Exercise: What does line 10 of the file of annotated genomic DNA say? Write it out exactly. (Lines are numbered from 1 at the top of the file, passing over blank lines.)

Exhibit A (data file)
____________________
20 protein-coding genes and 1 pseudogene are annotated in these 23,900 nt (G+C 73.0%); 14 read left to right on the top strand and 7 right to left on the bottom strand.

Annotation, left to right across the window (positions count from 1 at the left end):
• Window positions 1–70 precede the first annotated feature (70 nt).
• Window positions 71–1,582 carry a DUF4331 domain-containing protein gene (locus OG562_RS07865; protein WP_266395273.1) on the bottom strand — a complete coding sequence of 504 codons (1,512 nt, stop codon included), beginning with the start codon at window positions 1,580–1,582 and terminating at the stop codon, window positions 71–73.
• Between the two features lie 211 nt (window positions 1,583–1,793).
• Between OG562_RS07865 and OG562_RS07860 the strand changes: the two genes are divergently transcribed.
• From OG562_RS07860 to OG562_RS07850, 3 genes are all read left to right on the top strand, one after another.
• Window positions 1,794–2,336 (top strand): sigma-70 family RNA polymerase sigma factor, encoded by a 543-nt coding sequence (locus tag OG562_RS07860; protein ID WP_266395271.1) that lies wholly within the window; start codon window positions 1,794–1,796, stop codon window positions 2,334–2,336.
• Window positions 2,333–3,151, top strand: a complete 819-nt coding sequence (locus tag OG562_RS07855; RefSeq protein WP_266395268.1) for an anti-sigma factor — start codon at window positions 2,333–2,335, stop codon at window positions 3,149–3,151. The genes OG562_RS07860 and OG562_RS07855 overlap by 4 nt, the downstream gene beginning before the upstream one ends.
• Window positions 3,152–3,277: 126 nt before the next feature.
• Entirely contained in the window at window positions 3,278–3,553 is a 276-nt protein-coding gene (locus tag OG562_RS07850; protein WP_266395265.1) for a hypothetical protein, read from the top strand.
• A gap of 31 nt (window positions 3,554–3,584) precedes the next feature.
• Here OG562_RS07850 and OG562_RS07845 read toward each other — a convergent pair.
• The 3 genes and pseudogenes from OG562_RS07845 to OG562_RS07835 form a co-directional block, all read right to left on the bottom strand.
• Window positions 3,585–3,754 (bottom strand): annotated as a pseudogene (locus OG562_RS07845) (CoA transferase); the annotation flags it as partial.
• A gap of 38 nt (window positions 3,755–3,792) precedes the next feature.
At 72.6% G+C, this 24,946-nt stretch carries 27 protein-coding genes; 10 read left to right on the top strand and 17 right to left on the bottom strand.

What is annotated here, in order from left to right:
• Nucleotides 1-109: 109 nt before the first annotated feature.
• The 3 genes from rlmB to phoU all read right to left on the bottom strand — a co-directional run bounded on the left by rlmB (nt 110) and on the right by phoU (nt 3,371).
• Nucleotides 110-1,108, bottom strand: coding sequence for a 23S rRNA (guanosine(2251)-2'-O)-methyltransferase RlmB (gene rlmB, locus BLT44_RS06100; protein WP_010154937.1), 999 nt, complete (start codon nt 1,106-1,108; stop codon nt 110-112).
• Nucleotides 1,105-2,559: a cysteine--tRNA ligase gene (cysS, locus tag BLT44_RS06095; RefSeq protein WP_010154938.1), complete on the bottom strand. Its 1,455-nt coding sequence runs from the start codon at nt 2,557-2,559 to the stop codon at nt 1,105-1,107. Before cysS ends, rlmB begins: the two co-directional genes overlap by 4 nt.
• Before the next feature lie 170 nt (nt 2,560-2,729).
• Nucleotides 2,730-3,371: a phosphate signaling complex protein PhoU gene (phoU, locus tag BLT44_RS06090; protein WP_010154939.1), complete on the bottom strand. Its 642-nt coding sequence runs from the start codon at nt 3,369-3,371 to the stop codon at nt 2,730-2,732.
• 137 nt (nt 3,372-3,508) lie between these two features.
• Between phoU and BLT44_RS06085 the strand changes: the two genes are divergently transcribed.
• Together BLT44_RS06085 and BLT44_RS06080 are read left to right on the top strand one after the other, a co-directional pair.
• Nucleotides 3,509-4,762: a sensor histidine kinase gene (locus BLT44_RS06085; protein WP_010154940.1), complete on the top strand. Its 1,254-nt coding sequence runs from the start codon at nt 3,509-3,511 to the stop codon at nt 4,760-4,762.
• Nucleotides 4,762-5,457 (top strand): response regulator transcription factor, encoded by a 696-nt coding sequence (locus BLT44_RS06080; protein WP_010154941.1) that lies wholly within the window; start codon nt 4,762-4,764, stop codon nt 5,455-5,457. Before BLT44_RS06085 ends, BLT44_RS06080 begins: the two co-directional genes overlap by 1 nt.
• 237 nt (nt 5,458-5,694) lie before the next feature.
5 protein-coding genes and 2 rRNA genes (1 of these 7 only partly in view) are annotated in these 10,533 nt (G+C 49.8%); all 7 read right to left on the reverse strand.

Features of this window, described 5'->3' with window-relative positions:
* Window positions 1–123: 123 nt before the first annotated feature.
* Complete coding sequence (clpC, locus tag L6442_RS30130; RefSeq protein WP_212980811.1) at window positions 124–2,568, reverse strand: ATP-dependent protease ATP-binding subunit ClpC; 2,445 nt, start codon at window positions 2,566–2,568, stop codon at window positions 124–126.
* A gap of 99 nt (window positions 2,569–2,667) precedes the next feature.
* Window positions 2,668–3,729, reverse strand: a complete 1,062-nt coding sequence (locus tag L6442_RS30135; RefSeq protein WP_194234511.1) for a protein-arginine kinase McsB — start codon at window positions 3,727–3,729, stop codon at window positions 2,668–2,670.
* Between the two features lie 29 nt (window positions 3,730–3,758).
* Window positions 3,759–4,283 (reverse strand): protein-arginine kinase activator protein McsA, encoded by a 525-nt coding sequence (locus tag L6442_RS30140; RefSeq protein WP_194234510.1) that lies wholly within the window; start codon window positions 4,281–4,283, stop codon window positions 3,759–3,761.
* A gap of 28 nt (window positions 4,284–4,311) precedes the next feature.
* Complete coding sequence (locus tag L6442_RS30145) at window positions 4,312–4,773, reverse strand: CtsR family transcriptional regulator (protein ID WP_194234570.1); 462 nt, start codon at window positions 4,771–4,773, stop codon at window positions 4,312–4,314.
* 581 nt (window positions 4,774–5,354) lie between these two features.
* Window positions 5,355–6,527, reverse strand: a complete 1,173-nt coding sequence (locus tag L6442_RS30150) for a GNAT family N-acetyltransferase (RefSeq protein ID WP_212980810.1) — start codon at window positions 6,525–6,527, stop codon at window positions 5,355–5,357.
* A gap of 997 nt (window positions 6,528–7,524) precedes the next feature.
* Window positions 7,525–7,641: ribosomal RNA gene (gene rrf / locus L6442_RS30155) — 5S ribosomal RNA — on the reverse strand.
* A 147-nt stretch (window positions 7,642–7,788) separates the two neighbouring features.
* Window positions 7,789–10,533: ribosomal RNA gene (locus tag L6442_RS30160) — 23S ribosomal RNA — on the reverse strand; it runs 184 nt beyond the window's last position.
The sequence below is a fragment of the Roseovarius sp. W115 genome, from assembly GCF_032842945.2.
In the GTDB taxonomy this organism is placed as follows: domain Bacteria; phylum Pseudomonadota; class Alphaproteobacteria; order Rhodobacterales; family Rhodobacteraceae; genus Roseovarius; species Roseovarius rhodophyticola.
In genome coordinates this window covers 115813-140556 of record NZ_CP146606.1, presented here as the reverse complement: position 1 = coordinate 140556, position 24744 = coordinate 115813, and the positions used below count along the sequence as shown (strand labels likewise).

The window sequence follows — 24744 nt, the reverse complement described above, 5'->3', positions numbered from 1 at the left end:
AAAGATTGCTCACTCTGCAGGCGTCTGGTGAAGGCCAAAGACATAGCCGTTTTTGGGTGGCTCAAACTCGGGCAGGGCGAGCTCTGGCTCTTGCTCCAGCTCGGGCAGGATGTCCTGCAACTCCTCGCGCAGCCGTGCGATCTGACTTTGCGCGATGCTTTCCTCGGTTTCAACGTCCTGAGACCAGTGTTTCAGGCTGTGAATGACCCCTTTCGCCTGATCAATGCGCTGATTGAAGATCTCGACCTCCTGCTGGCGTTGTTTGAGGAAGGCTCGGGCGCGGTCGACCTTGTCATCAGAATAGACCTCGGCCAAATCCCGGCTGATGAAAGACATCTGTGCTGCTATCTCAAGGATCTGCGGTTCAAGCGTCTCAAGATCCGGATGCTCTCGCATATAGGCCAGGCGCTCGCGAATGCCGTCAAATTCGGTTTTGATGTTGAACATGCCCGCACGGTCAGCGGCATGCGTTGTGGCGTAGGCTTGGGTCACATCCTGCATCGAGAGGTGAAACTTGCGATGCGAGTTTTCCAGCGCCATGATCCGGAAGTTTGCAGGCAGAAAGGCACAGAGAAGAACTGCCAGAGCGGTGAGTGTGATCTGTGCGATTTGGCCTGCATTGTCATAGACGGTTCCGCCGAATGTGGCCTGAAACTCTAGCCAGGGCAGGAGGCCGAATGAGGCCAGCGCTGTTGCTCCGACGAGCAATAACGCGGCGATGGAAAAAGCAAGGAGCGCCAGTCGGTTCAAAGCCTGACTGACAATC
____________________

• Window positions 3,152–3,277: 126 nt before the next feature.